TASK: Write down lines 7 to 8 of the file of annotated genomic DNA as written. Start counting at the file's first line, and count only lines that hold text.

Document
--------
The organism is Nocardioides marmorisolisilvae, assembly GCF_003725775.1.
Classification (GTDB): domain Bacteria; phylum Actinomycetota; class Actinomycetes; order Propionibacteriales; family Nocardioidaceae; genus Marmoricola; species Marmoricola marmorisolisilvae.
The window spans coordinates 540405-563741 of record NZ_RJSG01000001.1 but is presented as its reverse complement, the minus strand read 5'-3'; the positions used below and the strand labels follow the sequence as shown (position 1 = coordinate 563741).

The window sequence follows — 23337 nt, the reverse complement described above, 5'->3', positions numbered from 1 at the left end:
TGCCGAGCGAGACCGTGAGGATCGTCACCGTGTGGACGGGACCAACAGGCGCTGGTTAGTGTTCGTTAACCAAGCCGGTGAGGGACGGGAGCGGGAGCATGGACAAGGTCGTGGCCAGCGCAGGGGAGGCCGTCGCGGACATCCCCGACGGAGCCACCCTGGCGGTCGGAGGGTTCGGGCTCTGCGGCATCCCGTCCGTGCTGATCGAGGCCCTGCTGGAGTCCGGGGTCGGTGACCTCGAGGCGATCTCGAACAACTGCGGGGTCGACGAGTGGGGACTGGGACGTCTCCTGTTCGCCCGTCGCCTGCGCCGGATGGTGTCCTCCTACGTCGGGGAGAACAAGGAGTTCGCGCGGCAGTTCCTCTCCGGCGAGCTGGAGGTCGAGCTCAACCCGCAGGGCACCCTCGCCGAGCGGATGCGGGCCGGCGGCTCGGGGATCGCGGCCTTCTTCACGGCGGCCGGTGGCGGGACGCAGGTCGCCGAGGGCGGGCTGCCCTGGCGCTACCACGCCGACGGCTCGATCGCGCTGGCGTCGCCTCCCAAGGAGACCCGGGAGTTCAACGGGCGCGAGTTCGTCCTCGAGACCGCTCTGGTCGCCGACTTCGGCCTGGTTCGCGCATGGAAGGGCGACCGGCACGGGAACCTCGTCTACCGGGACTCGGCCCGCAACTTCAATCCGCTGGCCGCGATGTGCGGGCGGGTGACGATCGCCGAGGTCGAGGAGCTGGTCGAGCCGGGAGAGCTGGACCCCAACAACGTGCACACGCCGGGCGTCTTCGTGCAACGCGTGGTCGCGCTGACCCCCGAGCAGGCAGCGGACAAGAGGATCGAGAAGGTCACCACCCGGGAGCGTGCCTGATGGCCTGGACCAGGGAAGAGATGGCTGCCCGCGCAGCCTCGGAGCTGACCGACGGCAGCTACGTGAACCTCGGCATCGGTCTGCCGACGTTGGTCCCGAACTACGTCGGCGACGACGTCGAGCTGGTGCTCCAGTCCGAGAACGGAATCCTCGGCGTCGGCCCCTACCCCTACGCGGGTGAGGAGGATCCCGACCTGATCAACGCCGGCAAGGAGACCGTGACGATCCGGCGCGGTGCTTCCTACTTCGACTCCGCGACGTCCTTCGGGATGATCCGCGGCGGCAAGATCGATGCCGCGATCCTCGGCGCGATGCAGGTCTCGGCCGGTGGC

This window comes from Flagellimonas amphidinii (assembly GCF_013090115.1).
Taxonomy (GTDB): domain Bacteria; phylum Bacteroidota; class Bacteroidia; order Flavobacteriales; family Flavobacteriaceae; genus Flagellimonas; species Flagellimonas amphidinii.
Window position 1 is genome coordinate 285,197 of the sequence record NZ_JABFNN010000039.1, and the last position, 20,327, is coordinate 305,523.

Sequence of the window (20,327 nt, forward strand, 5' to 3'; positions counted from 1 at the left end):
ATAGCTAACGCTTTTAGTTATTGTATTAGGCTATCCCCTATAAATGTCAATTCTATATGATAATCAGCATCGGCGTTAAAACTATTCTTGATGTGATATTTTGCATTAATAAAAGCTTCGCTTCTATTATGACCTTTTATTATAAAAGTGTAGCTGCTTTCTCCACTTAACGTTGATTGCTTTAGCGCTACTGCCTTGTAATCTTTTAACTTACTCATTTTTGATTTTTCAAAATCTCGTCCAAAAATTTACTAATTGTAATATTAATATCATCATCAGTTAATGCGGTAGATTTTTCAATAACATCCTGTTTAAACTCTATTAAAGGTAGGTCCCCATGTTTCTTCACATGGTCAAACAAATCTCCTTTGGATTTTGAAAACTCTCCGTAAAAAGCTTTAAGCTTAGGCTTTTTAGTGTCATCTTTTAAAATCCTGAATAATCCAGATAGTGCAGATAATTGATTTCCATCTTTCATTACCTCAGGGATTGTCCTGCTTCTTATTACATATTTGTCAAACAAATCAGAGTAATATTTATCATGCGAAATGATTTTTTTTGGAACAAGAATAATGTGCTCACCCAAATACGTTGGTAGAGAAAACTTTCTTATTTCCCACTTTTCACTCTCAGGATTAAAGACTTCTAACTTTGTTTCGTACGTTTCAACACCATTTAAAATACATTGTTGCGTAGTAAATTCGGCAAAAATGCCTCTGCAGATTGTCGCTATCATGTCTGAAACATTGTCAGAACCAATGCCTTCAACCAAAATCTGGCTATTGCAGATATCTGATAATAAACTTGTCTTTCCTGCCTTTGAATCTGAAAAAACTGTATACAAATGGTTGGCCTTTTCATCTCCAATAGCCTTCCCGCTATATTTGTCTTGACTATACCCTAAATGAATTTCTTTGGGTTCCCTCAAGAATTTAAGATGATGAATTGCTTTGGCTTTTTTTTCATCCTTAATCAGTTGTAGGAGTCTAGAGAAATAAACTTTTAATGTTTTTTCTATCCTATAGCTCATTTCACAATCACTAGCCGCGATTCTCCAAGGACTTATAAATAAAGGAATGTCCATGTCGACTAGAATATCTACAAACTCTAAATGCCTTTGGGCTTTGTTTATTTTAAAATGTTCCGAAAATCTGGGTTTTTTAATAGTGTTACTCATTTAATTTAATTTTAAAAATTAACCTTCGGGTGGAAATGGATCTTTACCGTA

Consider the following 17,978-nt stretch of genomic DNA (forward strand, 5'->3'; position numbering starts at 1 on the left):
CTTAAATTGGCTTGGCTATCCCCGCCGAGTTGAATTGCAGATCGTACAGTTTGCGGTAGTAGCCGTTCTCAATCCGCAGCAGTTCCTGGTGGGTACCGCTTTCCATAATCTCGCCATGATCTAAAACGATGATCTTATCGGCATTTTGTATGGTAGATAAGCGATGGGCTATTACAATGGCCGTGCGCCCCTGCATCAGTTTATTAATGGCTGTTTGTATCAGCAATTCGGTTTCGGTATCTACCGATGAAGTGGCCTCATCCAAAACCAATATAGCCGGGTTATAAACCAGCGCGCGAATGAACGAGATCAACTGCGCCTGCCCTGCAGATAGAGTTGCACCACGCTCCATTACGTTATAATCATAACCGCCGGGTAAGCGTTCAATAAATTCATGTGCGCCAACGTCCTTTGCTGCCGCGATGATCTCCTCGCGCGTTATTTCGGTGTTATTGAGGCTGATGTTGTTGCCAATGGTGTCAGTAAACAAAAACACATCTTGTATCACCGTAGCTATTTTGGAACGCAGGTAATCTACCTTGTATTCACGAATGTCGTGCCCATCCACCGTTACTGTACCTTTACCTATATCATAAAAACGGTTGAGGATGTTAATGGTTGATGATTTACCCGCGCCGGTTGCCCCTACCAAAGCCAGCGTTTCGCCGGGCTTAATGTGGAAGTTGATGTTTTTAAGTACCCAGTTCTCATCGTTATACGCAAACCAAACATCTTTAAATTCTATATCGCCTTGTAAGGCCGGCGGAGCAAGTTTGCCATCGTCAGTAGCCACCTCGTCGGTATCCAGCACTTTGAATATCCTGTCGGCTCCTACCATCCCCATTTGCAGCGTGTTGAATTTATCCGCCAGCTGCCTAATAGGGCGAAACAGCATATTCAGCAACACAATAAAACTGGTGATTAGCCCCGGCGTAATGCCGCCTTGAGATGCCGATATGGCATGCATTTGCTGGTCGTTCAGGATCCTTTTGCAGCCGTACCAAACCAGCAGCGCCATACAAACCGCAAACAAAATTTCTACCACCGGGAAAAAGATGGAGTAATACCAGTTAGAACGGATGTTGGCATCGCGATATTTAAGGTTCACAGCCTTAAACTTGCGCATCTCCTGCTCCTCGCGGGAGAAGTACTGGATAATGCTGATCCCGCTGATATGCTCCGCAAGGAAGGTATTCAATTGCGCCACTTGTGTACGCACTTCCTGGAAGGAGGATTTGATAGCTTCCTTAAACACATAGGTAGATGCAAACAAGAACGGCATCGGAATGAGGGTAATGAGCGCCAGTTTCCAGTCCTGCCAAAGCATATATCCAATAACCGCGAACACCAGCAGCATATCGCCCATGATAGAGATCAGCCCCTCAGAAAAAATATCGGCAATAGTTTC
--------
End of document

Taxonomy (GTDB): domain Bacteria; phylum Bacteroidota; class Bacteroidia; order Flavobacteriales; family Flavobacteriaceae; genus Flagellimonas; species Flagellimonas amphidinii.
Window position 1 is genome coordinate 285,197 of the sequence record NZ_JABFNN010000039.1, and the last position, 20,327, is coordinate 305,523.